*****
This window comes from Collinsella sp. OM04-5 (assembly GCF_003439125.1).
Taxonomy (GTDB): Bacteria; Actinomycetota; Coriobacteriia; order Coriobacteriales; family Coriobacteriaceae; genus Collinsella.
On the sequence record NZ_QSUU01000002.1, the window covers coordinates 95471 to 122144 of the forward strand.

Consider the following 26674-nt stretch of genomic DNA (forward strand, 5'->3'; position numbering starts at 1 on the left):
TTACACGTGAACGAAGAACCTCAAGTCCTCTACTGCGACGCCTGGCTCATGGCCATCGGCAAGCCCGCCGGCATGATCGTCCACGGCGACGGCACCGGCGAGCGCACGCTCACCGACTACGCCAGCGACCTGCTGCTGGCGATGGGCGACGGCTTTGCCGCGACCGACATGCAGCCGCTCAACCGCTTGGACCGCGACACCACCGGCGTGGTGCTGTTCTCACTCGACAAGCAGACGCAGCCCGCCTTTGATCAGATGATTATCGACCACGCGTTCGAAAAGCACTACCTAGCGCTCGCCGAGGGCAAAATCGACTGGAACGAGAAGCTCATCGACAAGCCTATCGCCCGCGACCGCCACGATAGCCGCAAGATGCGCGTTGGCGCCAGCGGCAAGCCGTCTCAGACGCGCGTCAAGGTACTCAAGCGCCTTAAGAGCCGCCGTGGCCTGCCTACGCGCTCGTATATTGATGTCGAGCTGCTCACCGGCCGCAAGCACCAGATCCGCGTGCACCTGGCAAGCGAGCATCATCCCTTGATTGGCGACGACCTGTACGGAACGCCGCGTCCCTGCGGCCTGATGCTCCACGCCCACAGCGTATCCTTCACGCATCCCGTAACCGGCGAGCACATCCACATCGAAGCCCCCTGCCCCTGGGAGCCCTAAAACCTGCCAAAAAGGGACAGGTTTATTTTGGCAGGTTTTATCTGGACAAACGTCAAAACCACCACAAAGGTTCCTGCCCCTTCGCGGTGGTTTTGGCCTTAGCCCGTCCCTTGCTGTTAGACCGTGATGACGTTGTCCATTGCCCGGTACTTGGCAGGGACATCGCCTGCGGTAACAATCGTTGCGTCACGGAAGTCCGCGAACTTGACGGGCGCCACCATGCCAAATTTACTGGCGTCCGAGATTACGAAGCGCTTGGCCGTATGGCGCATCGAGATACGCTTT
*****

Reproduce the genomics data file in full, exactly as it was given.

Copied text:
This window comes from Collinsella sp. OM04-5 (assembly GCF_003439125.1).
Taxonomy (GTDB): Bacteria; Actinomycetota; Coriobacteriia; order Coriobacteriales; family Coriobacteriaceae; genus Collinsella.
On the sequence record NZ_QSUU01000002.1, the window covers coordinates 95471 to 122144 of the forward strand.

Consider the following 26674-nt stretch of genomic DNA (forward strand, 5'->3'; position numbering starts at 1 on the left):
TTACACGTGAACGAAGAACCTCAAGTCCTCTACTGCGACGCCTGGCTCATGGCCATCGGCAAGCCCGCCGGCATGATCGTCCACGGCGACGGCACCGGCGAGCGCACGCTCACCGACTACGCCAGCGACCTGCTGCTGGCGATGGGCGACGGCTTTGCCGCGACCGACATGCAGCCGCTCAACCGCTTGGACCGCGACACCACCGGCGTGGTGCTGTTCTCACTCGACAAGCAGACGCAGCCCGCCTTTGATCAGATGATTATCGACCACGCGTTCGAAAAGCACTACCTAGCGCTCGCCGAGGGCAAAATCGACTGGAACGAGAAGCTCATCGACAAGCCTATCGCCCGCGACCGCCACGATAGCCGCAAGATGCGCGTTGGCGCCAGCGGCAAGCCGTCTCAGACGCGCGTCAAGGTACTCAAGCGCCTTAAGAGCCGCCGTGGCCTGCCTACGCGCTCGTATATTGATGTCGAGCTGCTCACCGGCCGCAAGCACCAGATCCGCGTGCACCTGGCAAGCGAGCATCATCCCTTGATTGGCGACGACCTGTACGGAACGCCGCGTCCCTGCGGCCTGATGCTCCACGCCCACAGCGTATCCTTCACGCATCCCGTAACCGGCGAGCACATCCACATCGAAGCCCCCTGCCCCTGGGAGCCCTAAAACCTGCCAAAAAGGGACAGGTTTATTTTGGCAGGTTTTATCTGGACAAACGTCAAAACCACCACAAAGGTTCCTGCCCCTTCGCGGTGGTTTTGGCCTTAGCCCGTCCCTTGCTGTTAGACCGTGATGACGTTGTCCATTGCCCGGTACTTGGCAGGGACATCGCCTGCGGTAACAATCGTTGCGTCACGGAAGTCCGCGAACTTGACGGGCGCCACCATGCCAAATTTACTGGCGTCCGAGATTACGAAGCGCTTGGCCGTATGGCGCATCGAGATACGCTTT